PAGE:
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So, he likes liturgy....
March 29, 2011 3:54 PM   Subscribe

So, my son has decided he's converting to Eastern Orthodox. I'd like to know more about it.

He lives in a distant state so it's not a question of my attending church with him (although I certainly would do that if it were an option. ) I'd like to know about the theology, and how it is similar-or different-to regular Protestant theology. I'd also like to hear from any Mefites who are presently orthodox to share their experience with the church.

If it matters, the one he attends is Greek Orthodox, and from what he tells me, fairly conservative.
posted by St. Alia of the Bunnies to Religion & Philosophy (35 answers total) 13 users marked this as a favorite
 
(Oh, and fwiw I have no objection to his choice-I have a lot of respect for the reasoning he has shared with me-I would just like to understand this particular faith better.)
posted by St. Alia of the Bunnies at 3:54 PM on March 29, 2011


Google throws me this:
christianity comparison

and also this:
a blog about moving from evangelical to greek orthodox.
posted by theKik at 3:59 PM on March 29, 2011


Well, if it makes you feel any better, I think your son made an excellent decision.

Your question is very open-ended, so it's hard to know where to start without any specific questions.

If I had to come up with the big differences between Orthodox and Protestant theology, I would list these:

o The role of liturgy in spiritual experience-- worship of God is supposed to incorporate your body and all of your senses as well as your intellectual mind. That's why there are icons and incense and singing, as well as scripture reading and sermons.

o Related to this is the centrality of the Eucharist in worship: it's the entire point of showing up to church on Sunday.

o The belief that the Orthodox church is the literal Church/institution that Christ founded-- it's not just that the Bible describes a set of historical events, but that the Apostles in the Bible are directly connected to the early history of the church and that the early church is directly connected to the Orthodox church.

Issues of Christology will be identical to what you would find in Protestantism. The understandings of Christ's divinity and humanity and the nature of the Trinity are, it would be argued by an Orthodox, formalizations and understandings that the Orthodox themselves established.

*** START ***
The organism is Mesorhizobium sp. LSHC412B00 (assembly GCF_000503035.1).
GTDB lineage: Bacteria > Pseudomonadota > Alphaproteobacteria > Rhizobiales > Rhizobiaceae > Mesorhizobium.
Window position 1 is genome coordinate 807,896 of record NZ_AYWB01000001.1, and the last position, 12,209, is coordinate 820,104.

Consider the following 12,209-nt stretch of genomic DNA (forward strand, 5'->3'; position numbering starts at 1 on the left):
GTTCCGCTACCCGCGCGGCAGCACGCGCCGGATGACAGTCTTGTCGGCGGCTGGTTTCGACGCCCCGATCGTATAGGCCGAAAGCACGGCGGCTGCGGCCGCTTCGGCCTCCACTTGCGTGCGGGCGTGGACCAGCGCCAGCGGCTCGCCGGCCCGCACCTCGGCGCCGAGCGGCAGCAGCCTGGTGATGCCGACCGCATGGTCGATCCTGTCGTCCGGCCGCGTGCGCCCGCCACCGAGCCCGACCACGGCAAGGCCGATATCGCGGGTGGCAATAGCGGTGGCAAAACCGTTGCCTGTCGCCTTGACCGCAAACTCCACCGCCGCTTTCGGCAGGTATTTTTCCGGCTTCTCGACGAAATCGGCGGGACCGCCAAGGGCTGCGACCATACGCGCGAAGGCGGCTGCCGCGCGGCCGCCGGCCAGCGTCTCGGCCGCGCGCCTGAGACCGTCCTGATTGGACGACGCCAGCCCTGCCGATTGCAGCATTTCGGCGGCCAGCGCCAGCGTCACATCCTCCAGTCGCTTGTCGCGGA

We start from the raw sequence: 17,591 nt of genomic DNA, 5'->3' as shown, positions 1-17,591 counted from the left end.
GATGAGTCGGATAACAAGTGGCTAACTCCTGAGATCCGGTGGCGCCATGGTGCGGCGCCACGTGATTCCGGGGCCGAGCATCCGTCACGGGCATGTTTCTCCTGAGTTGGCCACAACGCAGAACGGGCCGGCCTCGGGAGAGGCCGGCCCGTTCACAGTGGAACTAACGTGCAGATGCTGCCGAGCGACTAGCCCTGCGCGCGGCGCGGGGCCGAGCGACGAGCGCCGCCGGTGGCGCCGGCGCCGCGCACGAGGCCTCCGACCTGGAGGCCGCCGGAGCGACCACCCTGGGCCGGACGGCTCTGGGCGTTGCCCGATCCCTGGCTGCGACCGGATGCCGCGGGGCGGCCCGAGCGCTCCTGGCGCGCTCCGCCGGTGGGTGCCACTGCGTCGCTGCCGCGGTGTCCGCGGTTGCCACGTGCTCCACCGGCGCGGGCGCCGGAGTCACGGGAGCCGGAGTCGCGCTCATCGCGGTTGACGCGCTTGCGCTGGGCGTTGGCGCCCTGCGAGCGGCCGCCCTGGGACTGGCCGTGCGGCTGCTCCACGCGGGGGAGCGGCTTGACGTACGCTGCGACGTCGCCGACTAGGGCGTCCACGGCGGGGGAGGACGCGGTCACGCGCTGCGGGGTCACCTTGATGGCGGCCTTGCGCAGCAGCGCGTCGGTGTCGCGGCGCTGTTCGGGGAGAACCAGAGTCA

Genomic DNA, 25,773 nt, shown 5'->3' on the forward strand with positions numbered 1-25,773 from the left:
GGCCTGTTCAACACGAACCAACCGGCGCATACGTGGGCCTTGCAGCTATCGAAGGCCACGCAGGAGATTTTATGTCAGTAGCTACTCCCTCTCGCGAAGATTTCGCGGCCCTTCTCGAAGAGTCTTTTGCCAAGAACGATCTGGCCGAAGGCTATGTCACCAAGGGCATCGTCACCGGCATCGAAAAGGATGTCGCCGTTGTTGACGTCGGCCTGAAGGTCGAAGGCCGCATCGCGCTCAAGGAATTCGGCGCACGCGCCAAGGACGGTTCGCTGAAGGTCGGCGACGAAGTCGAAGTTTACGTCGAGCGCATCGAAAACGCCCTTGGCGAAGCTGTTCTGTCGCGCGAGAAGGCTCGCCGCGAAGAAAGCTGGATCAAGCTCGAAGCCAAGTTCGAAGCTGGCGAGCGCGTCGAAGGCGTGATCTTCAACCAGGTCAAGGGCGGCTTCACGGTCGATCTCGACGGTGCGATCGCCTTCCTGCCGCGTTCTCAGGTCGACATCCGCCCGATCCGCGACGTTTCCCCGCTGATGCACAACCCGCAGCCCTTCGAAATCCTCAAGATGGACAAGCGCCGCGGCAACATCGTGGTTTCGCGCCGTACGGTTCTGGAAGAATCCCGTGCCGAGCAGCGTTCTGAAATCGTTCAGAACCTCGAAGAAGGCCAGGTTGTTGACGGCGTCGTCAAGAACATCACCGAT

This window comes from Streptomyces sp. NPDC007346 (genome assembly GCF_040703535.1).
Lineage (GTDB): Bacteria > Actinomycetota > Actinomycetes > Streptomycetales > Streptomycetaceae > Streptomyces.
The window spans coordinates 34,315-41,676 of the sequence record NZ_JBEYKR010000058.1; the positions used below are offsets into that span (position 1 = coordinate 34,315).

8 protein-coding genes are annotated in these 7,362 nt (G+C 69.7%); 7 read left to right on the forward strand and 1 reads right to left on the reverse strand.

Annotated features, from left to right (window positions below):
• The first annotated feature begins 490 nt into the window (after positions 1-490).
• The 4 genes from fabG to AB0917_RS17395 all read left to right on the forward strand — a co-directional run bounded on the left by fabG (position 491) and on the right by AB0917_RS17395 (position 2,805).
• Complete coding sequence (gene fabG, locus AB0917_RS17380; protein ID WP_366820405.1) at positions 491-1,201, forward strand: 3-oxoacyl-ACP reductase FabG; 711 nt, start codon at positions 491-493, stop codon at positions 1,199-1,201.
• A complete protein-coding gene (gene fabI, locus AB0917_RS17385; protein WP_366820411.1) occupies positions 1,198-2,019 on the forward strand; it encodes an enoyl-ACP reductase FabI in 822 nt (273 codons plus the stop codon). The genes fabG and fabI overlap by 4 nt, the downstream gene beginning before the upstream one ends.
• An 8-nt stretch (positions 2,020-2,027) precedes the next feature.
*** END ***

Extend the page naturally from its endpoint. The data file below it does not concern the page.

Obviously, there's much more, but a bit of guidance about what you're specifically concerned about/interested in would help.
posted by deanc at 4:06 PM on March 29, 2011 [4 favorites]


deanc, that's excellent-I'm interested in all kinds of info and much of what you have shared is what he has shared with me. I do know that their take on salvation might be a bit different than "evangelical", also I'm interested in their take on Mary-I read the liturgy and altho my son assures me he's not "worshiping Mary" and it doesn't look to me as if that's what exactly is going on, it is apparent she holds a greater importance in that faith tradition.

But, my questions are not limited to those. I find this all fascinating.
posted by St. Alia of the Bunnies at 4:14 PM on March 29, 2011


Oh, and looks like those are great links, theKik!
posted by St. Alia of the Bunnies at 4:15 PM on March 29, 2011


How big are you on Catholicism? Depending on your prospective, the Orthodox and Catholic churches are basically the same thing from a theological perspective. Obviously, they differ on some large issues, and I would consider the Eastern Orthodox Church to be more liberal than the RCC, but if I was looking at this as a mainstream American Protestant, I'd say they're both pretty much the same.

also I'm interested in their take on Mary-I read the liturgy and altho my son assures me he's not "worshiping Mary" and it doesn't look to me as if that's what exactly is going on, it is apparent she holds a greater importance in that faith tradition.

The position of the Orthodox Church is pretty similar, if not aligned directly to their Roman counterparts. Neither worship Mary, but regard her as an intercession between people and God, on par with the Saints.

Really, the biggest differences between the two faiths are the cultures. There's a lot of ifs and buts in there, but I think if Crusaders didn't shit all over the Eastern Roman Empire, we probably would have seen a reconciliation at some point.

This is all from memory, I took several early Christian history courses (damn you Koine Greek!) at a Jesuit University, from an Eastern Orthodox professor.
posted by geoff. at 4:20 PM on March 29, 2011 [1 favorite]


geoff is right that the Eastern Orthodox view of Mary is very similar to that of the Roman Catholic Church. Namely, they both holder her to be essentially the highest of the saints, because they believe in giving types of honor to saints (such as prayer) that aren't given in most Protestant traditions, this is the difference you're most likely to notice. That said, Catholicism teaches the doctrine of the Immaculate Conception, that Mary was born free of original sin, which isn't taught in the Eastern Orthodox church. The Eastern Orthodox doesn't teach original sin per se, so there's no reason for Mary to be born free of it.